sector specific driver in its use for batteries in the surging electric vehicle industry,
while raw supplies from Australia and refining capacity in China remains tight. This
lithium price resilience has been the main driver making lithium stocks the exception
for the TSXV industrial metals, with nearly the entire group (Figure 8) gaining over the
past two months, except for Rock Tech, which is down -15% (Figure 9).
However, the lithium strength has not been enough to support the share prices of the entire group YTD, with the broader downtrend in equity markets seeing four stocks, American, Standard, Cypress Dec and Rock Tech all down over 30% this year. For the rest of the group, Critical is near flat and Frontier only up mid-single digits, and only Sigma has seen major gains, up 86% YTD, as it could start generating revenue by this year and has recently upgraded its expected production with a third phase. So while risk-on sentiment has lifted the lithium stocks over the past two months, it still has not been enough to offset the much stronger risk-off sentiment, especially hitting riskier small cap stocks, that prevailed earlier in the year.
The TSXV silver and uranium stocks do not have near US$1bn or larger market cap
companies like the base metals or lithium groups, with the largest silver stock,
Discovery, at CAD$347mn and largest uranium stock, IsoEnergy, at CAD$380mn
(Figure 10). The silver stocks are all down 25% or more YTD, mainly because silver's
decline by -29% off its 2022 highs and -16% YTD, with only Discovery seeing slight
gains in the rally, up 5% (Figure 7). While the uranium stocks have also seen major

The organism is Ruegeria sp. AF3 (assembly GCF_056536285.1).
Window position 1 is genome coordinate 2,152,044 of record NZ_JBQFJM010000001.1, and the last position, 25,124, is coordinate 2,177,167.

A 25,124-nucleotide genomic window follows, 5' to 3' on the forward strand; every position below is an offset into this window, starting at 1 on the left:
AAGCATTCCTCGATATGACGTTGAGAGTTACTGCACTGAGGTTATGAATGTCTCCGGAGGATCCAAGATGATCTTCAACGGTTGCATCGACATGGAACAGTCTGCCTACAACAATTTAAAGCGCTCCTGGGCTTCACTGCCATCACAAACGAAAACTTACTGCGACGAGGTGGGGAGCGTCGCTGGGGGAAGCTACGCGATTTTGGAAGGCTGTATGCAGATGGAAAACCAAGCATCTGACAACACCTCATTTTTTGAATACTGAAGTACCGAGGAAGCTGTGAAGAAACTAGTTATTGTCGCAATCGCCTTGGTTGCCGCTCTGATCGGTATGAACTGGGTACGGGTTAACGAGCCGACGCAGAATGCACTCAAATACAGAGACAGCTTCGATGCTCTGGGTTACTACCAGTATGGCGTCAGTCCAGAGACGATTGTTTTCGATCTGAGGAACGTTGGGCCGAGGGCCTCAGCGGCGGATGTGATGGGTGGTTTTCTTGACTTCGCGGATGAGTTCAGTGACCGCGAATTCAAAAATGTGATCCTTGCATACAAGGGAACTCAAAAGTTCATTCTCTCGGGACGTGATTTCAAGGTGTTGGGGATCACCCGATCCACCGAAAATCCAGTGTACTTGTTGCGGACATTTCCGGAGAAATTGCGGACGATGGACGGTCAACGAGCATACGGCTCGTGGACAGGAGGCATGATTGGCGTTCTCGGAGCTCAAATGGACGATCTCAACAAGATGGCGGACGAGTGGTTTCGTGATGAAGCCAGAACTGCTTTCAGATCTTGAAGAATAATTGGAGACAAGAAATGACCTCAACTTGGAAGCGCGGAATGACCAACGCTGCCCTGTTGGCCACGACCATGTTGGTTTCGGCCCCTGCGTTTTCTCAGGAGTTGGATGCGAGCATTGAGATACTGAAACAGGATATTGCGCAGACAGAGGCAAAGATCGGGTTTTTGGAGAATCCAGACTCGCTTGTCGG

declines YTD, also of 25% or more, as the uranium price has slid 29% off its 2022
highs, all the stocks have made mid-single digit gains in the rally since June.
It is interesting that both the lithium and uranium stocks have seen more support over the past two months versus the base metals, gold and silver. We note that both of these sectors have seen support from markets especially in the past year as they are both key parts of the shift to low emissions 'green' energy. Lithium is critical for use in low emissions electric vehicles, while uranium is key for its use in nuclear electricity generation, which is the lowest emission power source by far, even compared to wind and solar.
The producing gold miners were all down (Figure 12) and the large TSXV gold miners nearly all dropped (Figure 13) on the decline in both gold and equity markets. For the producers news was limited with a lull after the end of the Q2/22 reporting season last week, with a press release only from Centerra, which appointed Paul Chawrun as its Chief Operating Officer (Figure 14). For the Canadian miners operating mainly domestically, New Found Gold offered incentive stock options to directors and officers of the company with an exercise price of $5.75/share and Laurion announced that it had completed an over 14,000 m drill program as of July 2022, intersecting polymetallic mineralized zones and orogenic gold veins from the A-Zone to McLeod Zones (Figure 15). For the Canadian juniors operating mainly internationally, Rupert reported drill results from the new mineralized zone Ikkari North, Prime Mining appointed Mr. Scott Hicks as Executive VP covering marketing, communication and business development and Lion One reported results from the follow-up drilling at its new feeder zone. Mako Mining reported drilling results from Las Conchitas, connecting the Mina Bonanza and Cruz Grande zones, Lumina reported drill results from Gran Bestia and Cangrejos and Novo Resources reported Q2/22 results, with revenue of CAD$29.7mn and a net loss of CAD$-31.7mn (Figure 16).
Disclaimer: This report is for informational use only and should not be used an alternative to the financial and legal advice of a qualified professional in business planning and investment. We do not represent that forecasts in this report will lead to a specific outcome or result, and are not liable in the event of any business action taken in whole or in part as a result of the contents of this report.